Monkey’s mouths, but not brains, are capable of making humanlike speech
With some training, there’s a chance you could converse with many of humanity’s closest relatives, including chimpanzees, bonobos, gorillas and orangutans. Aside from the fact that this animals probably haven’t been keeping up with movies or politics, your conversation would be limited to visual communication— despite all our similarities, no other primate seems to be able to speak like humans do. Considering our various similarities, both genetic and otherwise, this has been a bit confusing. The most popular explanation has been that these animals simply didn’t have the sophisticated vocal tract that we do, and simply couldn’t get the words out, even if they wanted to. New studies of a long-tailed macaque (Macaca fascicularis) named Emiliano suggest that there is an anatomical deficiency behind this, but it’s tied closer to primates’ brains than their vocal chords.
Anatomy in action
The hypothesis that non-human primates’ speech was limited by their vocal tract was largely based on dissections of apes and monkeys. Their vocal tracts just didn’t seem capable of producing the 400 different phonemes, or unique sounds, that humans speak with around the world. Researchers in Austria challenged this idea by using X-rays to record the movement and activity of Emiliano’s vocal tract, from his larynx to his lips, as he sat in a chair doing various activities. The macaque wasn’t trying to speak, but yawing, chewing, grunting and cooing still gave his vocal anatomy enough of a workout to figure out its mechanical limits. After measuring these tissues in action, the team analyzed and simulated what range of sounds were technically within range of Emiliano.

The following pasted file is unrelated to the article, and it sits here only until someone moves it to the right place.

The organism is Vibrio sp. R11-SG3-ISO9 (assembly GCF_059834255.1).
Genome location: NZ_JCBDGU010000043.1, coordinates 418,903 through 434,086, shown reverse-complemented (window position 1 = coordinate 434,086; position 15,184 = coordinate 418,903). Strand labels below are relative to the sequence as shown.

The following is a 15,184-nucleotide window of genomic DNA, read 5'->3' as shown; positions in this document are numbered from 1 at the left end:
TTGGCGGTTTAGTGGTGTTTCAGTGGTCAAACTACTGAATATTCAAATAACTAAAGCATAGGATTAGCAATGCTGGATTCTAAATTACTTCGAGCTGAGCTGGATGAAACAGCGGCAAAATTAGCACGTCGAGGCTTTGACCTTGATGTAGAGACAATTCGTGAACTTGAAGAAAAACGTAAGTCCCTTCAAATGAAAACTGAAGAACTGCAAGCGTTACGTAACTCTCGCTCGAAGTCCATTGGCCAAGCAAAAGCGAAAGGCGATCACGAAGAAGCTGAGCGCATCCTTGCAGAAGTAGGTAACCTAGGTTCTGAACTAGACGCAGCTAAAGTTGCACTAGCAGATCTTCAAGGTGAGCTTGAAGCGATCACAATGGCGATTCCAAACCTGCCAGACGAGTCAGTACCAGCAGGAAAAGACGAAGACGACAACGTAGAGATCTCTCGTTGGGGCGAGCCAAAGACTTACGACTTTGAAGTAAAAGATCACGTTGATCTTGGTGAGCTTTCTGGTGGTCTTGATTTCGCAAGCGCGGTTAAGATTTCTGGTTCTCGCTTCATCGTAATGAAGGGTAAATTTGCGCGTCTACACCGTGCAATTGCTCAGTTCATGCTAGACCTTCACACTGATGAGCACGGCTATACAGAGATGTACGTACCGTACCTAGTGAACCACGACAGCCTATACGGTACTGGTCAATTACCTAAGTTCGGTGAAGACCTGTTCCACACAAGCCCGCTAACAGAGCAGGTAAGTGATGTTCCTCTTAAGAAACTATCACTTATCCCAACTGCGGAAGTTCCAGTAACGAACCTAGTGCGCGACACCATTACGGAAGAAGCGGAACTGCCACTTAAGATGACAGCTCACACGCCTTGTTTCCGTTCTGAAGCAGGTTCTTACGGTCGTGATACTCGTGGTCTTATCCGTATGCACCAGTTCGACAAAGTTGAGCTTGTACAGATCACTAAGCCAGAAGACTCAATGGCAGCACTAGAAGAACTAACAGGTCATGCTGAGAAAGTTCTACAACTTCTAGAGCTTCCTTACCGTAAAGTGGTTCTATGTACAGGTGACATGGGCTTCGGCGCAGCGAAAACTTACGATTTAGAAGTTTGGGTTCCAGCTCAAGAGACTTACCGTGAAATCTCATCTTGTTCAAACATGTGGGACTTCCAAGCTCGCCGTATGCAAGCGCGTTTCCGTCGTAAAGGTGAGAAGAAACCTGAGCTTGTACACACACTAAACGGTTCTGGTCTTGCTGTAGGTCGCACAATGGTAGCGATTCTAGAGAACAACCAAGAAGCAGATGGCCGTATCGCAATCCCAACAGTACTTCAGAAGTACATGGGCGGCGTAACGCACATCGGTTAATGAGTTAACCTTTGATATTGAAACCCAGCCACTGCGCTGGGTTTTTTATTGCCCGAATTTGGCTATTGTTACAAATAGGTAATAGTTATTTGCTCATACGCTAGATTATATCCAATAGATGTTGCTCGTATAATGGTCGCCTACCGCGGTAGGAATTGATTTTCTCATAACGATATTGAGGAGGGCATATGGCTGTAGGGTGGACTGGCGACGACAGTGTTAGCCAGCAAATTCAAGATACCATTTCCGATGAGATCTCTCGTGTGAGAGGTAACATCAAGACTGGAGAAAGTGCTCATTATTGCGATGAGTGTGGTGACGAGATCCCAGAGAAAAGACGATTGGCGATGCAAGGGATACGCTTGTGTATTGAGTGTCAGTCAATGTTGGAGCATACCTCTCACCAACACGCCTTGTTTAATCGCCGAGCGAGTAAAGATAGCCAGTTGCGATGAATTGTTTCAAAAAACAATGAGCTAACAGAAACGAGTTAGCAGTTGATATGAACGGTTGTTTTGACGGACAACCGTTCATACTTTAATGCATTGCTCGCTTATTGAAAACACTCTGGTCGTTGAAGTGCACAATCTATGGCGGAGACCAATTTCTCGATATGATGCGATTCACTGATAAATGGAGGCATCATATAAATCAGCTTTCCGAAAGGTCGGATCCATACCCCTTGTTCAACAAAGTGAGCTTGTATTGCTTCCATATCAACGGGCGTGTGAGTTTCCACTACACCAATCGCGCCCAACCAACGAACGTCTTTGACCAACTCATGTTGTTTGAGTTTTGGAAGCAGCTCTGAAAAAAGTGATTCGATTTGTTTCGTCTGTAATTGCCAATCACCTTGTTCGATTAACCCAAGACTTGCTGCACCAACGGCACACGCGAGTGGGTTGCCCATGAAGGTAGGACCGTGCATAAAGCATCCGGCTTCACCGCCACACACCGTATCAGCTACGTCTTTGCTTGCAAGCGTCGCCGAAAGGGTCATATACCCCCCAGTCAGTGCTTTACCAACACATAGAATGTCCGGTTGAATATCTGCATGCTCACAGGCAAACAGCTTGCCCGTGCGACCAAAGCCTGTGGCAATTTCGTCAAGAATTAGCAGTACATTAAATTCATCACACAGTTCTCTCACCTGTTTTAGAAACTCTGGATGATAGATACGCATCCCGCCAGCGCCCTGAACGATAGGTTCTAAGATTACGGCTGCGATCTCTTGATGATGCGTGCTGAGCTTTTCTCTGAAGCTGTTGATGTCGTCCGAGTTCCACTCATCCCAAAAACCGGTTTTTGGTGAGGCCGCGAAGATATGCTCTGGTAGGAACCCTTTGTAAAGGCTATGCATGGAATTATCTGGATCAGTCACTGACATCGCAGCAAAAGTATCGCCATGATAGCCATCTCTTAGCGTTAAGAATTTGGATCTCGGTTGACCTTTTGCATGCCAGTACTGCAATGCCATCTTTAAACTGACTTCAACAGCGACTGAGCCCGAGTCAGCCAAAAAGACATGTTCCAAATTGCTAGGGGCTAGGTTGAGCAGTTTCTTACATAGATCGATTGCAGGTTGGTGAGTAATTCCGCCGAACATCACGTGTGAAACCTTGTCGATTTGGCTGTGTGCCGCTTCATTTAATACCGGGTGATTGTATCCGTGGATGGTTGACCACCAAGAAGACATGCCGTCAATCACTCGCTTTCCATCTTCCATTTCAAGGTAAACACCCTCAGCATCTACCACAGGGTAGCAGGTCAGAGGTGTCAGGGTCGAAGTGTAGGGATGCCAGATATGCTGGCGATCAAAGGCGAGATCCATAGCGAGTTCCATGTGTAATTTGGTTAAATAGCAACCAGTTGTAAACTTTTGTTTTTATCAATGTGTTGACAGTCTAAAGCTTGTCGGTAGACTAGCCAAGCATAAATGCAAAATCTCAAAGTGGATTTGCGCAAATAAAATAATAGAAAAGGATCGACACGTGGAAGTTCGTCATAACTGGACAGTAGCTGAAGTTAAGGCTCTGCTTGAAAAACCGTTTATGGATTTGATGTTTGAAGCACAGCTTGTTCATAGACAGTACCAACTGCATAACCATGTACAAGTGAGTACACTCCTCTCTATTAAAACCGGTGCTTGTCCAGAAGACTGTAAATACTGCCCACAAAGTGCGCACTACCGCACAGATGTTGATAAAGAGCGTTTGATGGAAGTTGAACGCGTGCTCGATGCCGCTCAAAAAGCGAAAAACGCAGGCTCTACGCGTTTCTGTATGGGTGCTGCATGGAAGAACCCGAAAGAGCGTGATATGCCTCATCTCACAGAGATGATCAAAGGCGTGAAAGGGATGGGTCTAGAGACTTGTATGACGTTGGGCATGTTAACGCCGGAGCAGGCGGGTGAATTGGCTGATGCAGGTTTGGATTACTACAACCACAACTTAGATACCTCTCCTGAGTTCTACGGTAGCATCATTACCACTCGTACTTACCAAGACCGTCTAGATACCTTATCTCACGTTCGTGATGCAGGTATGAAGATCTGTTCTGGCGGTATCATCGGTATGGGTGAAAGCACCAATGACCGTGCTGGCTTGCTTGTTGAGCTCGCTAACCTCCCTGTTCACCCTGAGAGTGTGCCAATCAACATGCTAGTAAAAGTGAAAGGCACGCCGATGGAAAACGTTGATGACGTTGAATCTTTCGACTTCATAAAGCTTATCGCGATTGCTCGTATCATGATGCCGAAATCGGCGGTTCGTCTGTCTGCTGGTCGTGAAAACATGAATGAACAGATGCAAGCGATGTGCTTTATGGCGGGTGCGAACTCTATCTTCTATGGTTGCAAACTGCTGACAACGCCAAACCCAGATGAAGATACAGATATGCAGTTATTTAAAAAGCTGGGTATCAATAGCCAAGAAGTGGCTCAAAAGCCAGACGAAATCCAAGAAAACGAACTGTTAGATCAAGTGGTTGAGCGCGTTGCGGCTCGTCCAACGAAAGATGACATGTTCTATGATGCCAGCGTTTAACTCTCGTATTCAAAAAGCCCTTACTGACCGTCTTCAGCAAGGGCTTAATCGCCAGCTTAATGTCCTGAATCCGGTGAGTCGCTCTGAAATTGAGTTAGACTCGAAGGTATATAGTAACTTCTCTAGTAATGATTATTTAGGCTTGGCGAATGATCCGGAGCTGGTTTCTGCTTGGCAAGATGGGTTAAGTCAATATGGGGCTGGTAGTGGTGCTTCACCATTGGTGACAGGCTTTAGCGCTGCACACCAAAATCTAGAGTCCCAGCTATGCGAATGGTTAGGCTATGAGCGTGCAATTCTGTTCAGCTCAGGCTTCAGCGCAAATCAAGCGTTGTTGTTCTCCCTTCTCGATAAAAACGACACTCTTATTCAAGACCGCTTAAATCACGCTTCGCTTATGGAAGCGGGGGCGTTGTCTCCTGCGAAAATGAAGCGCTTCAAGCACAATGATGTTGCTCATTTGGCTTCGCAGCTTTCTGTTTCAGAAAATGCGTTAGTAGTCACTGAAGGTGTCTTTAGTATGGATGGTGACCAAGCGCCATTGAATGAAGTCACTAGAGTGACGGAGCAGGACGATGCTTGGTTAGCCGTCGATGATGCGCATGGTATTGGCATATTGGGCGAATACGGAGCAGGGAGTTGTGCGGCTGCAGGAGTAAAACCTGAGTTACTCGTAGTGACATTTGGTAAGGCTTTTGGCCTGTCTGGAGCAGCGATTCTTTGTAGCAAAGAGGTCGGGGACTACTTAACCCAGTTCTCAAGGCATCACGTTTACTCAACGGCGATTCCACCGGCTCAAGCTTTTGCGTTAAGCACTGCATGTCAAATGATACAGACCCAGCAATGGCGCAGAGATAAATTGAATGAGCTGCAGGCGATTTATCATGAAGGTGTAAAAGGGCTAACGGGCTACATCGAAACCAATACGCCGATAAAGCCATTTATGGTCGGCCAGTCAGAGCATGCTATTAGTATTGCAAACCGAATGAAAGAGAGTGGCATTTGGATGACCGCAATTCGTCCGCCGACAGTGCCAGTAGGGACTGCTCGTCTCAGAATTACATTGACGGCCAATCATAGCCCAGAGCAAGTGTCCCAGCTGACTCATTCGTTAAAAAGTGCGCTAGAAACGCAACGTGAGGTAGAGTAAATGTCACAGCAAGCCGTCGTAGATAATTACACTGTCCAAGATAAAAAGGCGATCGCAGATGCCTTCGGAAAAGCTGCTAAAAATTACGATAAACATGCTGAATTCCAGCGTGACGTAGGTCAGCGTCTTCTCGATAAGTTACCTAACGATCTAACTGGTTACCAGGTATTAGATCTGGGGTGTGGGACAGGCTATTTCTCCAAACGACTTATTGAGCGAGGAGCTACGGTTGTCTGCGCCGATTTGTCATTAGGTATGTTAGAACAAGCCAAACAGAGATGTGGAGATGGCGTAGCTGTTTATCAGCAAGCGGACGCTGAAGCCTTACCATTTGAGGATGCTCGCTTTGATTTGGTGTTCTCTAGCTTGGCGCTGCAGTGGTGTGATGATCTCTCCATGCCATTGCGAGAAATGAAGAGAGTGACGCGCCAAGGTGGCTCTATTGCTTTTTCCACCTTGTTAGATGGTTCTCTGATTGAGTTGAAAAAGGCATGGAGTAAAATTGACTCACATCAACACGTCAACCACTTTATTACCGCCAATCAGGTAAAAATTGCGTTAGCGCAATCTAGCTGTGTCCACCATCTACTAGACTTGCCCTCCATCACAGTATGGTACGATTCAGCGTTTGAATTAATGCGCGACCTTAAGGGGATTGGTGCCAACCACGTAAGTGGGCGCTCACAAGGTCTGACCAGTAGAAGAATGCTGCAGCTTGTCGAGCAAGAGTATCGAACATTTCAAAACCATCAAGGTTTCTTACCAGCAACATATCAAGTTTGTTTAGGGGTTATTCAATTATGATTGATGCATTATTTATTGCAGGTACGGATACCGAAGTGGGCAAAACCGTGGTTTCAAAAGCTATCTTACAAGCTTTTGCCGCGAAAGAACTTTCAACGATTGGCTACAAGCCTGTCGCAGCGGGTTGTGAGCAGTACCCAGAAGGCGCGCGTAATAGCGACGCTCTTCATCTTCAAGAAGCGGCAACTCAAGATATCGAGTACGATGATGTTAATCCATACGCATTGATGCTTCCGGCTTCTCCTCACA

What they found was that Emiliano’s throat, tongue and lips could probably handle a lot more sounds than the monkey tried to make. He was physically capable of making five vowels sounds, which put make most of the world’s languages within reach. A simulation of how Emiliano might say the phonemically-diverse phrase “Will you marry me?” revealed that while the macaque probably wasn’t going to land a record contract any time soon, he was at least capable of being comprehensible.
So why is Emiliano speechless?
These realizations didn’t convince Emiliano to start chatting, of course. With vocal chords and tongues being ruled out, the suspicion is that other primates simply can’t make use of these tools the way humans can. These pieces of critical anatomy don’t have direct connections to the brain, meaning they can’t be commanded with as much sophistication as humans employ when talking. There also seem to differences between the auditory and motor cortices in monkeys that likely make imitating sounds more difficult. This would mean that even if monkeys could get their mouths making a bunch of new sounds somehow, they’d have a harder time learning to make the specific phonemes that would actually count towards speech.
Aside from helping explain why your favorite ape just isn’t answering you, this has implications for human evolution as well. If a primate as distantly related as a macaque has a vocal tract capable of speech, then the evolutionary moment that humans started speaking probably won’t be visible in fossils or other visible anatomy. Estimates for the first human speech range from 100,000 years to 1.75 million years ago, and this research suggests that narrowing that down won’t be done by looking at the shape of tongues or trachea. Instead, we’ll have to better understand how our brains developed.
Source: Monkey speak: Macaques have the anatomy, not the brain, for human speech, Scienmag